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  1. Wealth
April 13, 2017

The ultimate HNW egg hunt

By Alec Marsh

Make like a Tsar and buy your loved ones a Faberge egg this Easter – if you can find one that is. Sophie McIntyre investigates the mysteries of Fabergé.

Looking for the ultimate Easter egg? Wartski’s of Mayfair might have just the thing – a stunning Fabergé pendant egg which can be yours for around £15k.

The first thing to consider is that this is really quite affordable for a Fabergé – as the Russian goldsmith’s ovular creations sell for anywhere between £15,000 and £50 million.

Although not as famous as Fabergé’s extravagant Imperial Easter eggs, the pendants are important pieces of Russian imperial history in their own right. They were gifted to Russian ladies by the generous men in their lives around Easter time, and were worn en masse in a great pile around the neck. Gentlemen – count yourselves lucky that you are only expected to bring home a chocolate bunny or two.

The egg on sale at Wartski’s is a fine example of such a pendant: it features intricate Fabergé gold-work paired with fantastic red enamel. ‘The enamel on this egg is real alchemy,’ notesWartski’s Fabergé specialist, Kieran McCarthy. ‘It’s beautifully engraved and covered with a silk-like enamel. It’s something you find in a lot of Fabergé’s work’.

And starting from £15,000, a good quality pendant is probably one of the cheapest pre-1918 Fabergé eggs you can buy – anything created by the Fabergé company after this date is ‘worthless’. We hope you haven’t invested heavily in a clutch of eggs from the 1920s.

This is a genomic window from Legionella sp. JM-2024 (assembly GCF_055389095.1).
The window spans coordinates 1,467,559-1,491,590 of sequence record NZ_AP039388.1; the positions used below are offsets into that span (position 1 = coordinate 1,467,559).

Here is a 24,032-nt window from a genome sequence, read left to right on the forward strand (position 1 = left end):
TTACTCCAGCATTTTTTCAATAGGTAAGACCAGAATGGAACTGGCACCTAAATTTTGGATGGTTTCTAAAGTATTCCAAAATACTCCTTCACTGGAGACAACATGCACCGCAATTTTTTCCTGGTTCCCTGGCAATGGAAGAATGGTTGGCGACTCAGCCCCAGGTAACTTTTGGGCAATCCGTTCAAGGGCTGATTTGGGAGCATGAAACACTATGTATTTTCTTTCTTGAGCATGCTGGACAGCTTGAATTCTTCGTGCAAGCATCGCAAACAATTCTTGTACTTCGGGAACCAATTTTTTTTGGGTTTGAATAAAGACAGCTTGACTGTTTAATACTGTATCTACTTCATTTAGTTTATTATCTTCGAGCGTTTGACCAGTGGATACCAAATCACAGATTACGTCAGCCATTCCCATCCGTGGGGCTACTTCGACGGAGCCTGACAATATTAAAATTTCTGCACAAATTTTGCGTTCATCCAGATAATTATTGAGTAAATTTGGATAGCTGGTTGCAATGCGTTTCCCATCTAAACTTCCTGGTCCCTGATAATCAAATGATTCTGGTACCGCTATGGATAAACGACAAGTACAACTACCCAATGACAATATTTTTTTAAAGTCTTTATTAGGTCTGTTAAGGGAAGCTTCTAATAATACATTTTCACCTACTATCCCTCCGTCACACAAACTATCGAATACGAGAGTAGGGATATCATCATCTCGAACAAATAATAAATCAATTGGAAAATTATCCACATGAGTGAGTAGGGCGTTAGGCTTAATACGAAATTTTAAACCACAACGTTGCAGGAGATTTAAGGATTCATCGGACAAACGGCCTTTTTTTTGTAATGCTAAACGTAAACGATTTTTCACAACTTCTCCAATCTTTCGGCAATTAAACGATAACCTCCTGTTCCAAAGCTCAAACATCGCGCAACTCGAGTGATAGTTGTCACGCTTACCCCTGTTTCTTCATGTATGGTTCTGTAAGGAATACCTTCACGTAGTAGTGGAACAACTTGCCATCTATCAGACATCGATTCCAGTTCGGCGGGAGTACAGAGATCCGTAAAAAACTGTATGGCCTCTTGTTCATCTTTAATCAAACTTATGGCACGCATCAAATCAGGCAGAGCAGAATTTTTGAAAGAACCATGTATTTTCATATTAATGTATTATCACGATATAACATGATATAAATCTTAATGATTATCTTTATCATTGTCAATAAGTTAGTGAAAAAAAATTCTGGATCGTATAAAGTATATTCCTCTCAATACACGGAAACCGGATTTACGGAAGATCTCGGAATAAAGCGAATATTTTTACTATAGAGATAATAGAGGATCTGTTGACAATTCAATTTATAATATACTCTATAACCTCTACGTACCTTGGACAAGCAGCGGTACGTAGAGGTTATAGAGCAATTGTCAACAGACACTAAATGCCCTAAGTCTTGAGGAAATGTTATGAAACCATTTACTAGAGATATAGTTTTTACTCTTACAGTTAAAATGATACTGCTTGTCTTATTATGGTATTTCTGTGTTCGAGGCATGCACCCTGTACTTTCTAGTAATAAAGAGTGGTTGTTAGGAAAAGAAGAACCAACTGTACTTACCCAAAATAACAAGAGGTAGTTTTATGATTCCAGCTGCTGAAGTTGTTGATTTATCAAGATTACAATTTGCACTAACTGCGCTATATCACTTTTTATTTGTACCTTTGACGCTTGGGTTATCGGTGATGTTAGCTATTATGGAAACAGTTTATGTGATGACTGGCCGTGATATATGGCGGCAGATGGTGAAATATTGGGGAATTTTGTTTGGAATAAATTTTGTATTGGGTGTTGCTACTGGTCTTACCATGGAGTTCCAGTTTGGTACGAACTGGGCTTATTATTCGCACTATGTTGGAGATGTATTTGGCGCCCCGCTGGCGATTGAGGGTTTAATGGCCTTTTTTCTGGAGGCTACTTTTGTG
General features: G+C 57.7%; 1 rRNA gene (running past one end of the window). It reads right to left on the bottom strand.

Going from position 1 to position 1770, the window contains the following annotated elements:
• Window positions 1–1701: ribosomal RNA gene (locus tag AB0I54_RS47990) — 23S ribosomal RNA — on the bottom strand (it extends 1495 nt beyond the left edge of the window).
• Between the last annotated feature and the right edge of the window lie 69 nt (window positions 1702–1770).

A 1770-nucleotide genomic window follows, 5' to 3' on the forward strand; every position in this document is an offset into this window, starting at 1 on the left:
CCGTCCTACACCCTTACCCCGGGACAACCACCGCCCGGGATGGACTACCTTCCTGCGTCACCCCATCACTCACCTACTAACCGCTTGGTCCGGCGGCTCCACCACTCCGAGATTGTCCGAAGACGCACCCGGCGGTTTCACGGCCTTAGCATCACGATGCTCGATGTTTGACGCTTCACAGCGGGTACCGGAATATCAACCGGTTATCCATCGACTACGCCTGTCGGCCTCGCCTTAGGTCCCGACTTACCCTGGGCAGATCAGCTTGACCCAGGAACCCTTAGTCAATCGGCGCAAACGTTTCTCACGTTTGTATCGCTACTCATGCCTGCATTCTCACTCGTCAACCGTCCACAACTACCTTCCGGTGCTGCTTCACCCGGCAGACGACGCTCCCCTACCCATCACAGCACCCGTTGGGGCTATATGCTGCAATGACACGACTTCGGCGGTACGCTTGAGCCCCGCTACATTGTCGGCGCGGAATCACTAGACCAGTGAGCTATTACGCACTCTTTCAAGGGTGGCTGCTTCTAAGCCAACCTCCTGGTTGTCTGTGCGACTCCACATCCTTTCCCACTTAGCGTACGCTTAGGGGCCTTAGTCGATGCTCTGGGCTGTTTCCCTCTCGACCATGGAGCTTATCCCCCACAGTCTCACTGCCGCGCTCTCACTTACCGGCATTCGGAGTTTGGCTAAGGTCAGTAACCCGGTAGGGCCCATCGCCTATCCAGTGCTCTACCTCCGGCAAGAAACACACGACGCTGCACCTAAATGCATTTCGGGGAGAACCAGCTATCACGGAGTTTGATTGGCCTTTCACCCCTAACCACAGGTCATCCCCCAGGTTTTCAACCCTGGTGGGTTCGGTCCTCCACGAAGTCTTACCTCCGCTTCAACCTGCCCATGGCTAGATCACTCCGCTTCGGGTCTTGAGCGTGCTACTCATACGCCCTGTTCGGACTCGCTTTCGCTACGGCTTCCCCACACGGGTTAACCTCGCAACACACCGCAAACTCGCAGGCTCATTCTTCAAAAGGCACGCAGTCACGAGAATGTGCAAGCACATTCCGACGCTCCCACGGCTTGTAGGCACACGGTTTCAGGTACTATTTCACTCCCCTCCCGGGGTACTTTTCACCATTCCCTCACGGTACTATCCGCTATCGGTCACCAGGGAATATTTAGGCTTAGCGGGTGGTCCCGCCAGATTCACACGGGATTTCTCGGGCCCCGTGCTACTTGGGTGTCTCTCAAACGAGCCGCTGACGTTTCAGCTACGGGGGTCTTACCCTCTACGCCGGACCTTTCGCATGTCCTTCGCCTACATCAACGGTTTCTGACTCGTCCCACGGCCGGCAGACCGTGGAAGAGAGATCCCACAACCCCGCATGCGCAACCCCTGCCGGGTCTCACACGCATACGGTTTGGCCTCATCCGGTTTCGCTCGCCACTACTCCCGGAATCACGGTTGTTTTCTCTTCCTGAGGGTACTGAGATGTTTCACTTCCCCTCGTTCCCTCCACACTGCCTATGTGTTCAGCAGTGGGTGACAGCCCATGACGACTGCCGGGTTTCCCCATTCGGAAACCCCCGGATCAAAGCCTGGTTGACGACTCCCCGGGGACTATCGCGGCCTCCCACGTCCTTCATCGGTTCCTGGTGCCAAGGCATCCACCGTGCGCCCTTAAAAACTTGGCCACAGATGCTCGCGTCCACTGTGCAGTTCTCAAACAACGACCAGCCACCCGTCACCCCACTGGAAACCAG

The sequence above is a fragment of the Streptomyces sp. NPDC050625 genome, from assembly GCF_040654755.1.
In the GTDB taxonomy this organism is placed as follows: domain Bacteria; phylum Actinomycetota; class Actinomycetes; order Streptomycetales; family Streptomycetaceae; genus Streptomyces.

The crème de la crème of the Fabergé egg collection are, of course, the Imperial Easter eggs. Fifty large, lavish eggs crafted for Tsars Alexander III and Nicholas II to give to their wives. Each contained an individual surprise – often as precious as the egg itself.

Of the 50 eggs created, only the whereabouts of 43 is known. Of them, 13 have been bought or sold by Wartski – and that’s quite the commission.

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Nine eggs are currently under the ownership of Russian billionaire and Fabergé egg collector, Alexander Ivanov, who has opened a museum in Baden Baden, Germany, to house his collection.

If the pendant eggs sell for £15,000 and up, what are the Imperial ones worth? Good examples are likely to fetch over £30 million, according to Wartski’s egghead. One such was valued at £20 million in 2014, according to The Telegraph suggesting that prices have surged dramatically in the last three years.

But this price rise is, of course, only meaningful if you can get your hands on one in the first place.  ‘When people get them, they very rarely sell them,’ cautions McCarthy.  ‘When you see them, they are so exquisite and they are this relic of Imperial Russia and this craftsmanship and this society. They are such sought after items. It doesn’t matter how much money you’ve got, you just can’t buy them.’

The last Imperial egg was sold by Wartski back in 2014, McCarthy points out, declining to reveal the price.

Intriguingly, there is one egg that the imperial expert is particularly keen to find – the Necessaire, an egg that doubles as a vanity case fit for a Tsarina, complete with tweezers, nail file and scent bottle. It was sold by Wartski on 19 June 1952 for £1,250 and hasn’t been seen since. The exceptional provenance of the piece was unknown back then and it was priced to sell accordingly, but it has since been revealed to be one of the rare imperial eggs.

‘Someone’s got this egg and they don’t know,’ exclaims McCarthy. ‘It is potentially worth $40-$50 million.’

So where are you going this Easter weekend? Be sure to keep your eyes peeled for the ultimate Easter egg. Perhaps the piece has been forgotten in some attic corner or is gathering dust on a mantelpiece – who knows? The world’s greatest Easter egg hunt is underway…

Sophie McIntyre is editorial manager at Spear’s

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